For years I worked with Tom Crum, author of Magic of Conflict, supporting Tom in teaching workshops on conflict resolution, relationship, and centering. One of the key components in our workshops was what we called the Discovery Model.
In the Discovery Model, the 'limits of perfection' are contrasted with the 'power of discovery.' Most of us live a good deal of our lives in the 'limits of perfection' spectrum. Why? We strive to reach a certain standard or perform similarly to a role model and, when we fail to meet our expectations, we beat ourselves up as failures. In contrast, peak performers view the same failures to meet expectations differently. They view their results as information that can help them reach their goals - - they choose to learn from their experiences and view results as explorations into the unknown.
There are many examples out there of this mode of living, this 'power of disovery' option for viewing our life experiences. For example, the famous folk wisdom quote by Thomas Edison about trying to create a light bulb: “I have not failed. I've just found 10,000 ways that won't work.” I am sure you can think of people in your own lives who have persisted in pursuit of a dream despite repeated 'failures'.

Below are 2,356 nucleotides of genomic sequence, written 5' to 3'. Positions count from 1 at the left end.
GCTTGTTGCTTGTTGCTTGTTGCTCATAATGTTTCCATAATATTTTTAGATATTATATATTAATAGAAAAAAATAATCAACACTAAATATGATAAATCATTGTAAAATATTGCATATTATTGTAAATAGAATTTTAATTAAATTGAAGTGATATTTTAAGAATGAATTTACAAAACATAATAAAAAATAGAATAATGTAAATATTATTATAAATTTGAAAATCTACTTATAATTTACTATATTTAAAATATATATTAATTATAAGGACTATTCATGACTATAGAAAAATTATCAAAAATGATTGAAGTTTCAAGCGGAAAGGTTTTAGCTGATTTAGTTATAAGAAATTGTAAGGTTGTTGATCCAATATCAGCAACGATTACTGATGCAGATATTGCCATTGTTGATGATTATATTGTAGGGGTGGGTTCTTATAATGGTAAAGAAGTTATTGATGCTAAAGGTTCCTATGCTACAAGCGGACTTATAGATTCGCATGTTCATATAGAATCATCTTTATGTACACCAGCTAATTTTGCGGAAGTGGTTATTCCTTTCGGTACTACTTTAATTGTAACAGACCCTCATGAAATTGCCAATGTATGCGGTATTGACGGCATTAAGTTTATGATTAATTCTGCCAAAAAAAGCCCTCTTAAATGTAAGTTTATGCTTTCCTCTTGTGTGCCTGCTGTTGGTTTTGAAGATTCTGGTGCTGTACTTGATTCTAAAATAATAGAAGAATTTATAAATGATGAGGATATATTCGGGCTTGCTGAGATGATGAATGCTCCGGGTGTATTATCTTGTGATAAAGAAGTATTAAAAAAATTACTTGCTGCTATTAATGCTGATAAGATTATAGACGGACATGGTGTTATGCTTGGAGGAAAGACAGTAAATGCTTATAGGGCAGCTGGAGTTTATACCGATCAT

As I was reading some favorite blogs that I follow earlier this week, I was delighted to find a great example of the Discovery Model applied to art. David Limrite has a beautiful post, Failure is Freedom, that I really encourage you to surf over to and read. Here are the opening lines of his post, to whet your interest in reading what he has to say:
Hope that you will be able to come from discovery as you live today!Failure is integral to the process of art making. If you are not failing, you are not pushing yourself and not taking risks.How you choose to handle these missteps is the key. You can let a mistake devastate you, even to the point of giving up. Or, you can be inspired, learn from your failure, keep at it and try again. I try to consider my failures as new pieces waiting to emerge.